If you want to get a good overview of the Horizon Foundation’s 2020 Vision for Health in Howard County report, may I recommend:
“In Howard County, black infants due at twice the rate as white infants, report shows” - - Ana Faguy, Baltimore Sun
“Report: Even in Md.’s Wealthiest County, Health Disparities Persist” - - Josh Kurtz, Maryland Matters
From the report:
While Howard County ranks among the healthiest communities in the state and nation, we still fall short of our potential. Unfortunately, even in our county, your zip code, skin color, income and other demographic factors can determine your health in very unfair ways.
Educational studies have already shown that test scores are linked more to income than any other factor. And in Howard County we’ve recently had a big lesson on how one’s zip code determines how much expendable income parents can put into their schools’ PTA programs. The Horizon Foundation report has found results that very much follow along the same lines.
We don’t all have an equal chance in achieving positive health outcomes in Howard County.
Through this report, we are trying to re-frame the conversation on racial equity in health. We are looking at the root causes and systems and structures that contribute to and reinforce these disparities. - - Nikki Highsmith Vernick, President and CEO of the Horizon Foundation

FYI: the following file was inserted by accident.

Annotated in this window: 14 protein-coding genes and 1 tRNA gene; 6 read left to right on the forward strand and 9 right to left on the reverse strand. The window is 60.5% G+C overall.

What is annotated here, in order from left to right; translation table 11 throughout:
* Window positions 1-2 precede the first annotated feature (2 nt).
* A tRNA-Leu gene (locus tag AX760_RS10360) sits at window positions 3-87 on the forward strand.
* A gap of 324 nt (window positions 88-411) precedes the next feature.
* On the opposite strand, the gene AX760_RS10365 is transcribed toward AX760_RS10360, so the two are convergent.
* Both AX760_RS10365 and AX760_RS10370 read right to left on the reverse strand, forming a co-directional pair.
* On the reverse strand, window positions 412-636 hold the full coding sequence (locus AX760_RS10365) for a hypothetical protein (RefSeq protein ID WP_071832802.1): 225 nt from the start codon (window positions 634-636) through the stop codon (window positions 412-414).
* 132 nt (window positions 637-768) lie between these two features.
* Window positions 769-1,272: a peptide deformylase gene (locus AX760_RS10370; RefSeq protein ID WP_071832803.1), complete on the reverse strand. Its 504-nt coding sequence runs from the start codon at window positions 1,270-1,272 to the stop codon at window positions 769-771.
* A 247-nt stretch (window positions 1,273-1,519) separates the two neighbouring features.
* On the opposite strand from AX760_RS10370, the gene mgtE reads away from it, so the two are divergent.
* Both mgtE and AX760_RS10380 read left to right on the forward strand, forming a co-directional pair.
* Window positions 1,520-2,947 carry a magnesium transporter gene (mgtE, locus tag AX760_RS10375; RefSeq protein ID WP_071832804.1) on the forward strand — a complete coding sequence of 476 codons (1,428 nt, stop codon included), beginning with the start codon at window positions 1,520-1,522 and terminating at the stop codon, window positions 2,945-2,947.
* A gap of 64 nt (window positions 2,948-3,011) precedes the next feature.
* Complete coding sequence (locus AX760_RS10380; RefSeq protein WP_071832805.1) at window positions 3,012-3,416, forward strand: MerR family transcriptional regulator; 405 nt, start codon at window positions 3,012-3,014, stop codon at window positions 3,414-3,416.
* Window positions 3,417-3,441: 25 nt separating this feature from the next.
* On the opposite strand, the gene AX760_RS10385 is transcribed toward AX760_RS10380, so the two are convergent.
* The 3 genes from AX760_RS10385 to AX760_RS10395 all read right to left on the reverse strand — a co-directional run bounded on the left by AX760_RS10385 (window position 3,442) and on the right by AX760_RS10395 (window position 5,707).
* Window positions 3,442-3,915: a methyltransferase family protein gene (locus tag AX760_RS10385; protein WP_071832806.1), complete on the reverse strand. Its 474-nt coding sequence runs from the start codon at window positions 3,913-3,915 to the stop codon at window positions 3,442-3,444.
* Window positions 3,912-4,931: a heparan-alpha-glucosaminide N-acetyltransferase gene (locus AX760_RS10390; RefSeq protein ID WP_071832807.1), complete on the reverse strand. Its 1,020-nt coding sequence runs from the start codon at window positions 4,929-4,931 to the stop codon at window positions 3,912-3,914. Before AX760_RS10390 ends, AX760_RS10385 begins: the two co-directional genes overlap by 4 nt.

- Root causes
In other words, the attitudes that have created the policies and practices we have now are baked right in to the way that citizens access health care at every level. And the numbers show that the results aren’t the same depending on some very particular factors.
This is not a matter of opinion, or a thinkpiece by a politically-motivated party operative. This is a study, based on collection of data, undertaken by a respected community health foundation. I’ve already seen comments on social media which indicate that some people think that any initiative that examines equity in our community is some kind of liberal hoax. This saddens me.
How can we make any progress as a community if the desire to look at ourselves honestly is taken as a threat rather than an opportunity? How can we hope to improve policies and practices if anecdotal evidence is quoted to refute the results of scientific inquiry?
In some ways I almost wonder if the study we need from the Horizon Foundation is one on how to inform citizens (of differing zip codes, skin color, income, and other demographic factors) of how Horizon Foundation studies and reports are made. How information is collected and analyzed. The qualifications of the researchers. The goals of a study.
As in so many areas where we seek to address equity; those who already get it, get it. And the rest either don’t know, are apathetic, or outright hostile.
Perhaps a study on how empathy is developed and sustained is warranted. We sure need more of it in Howard County.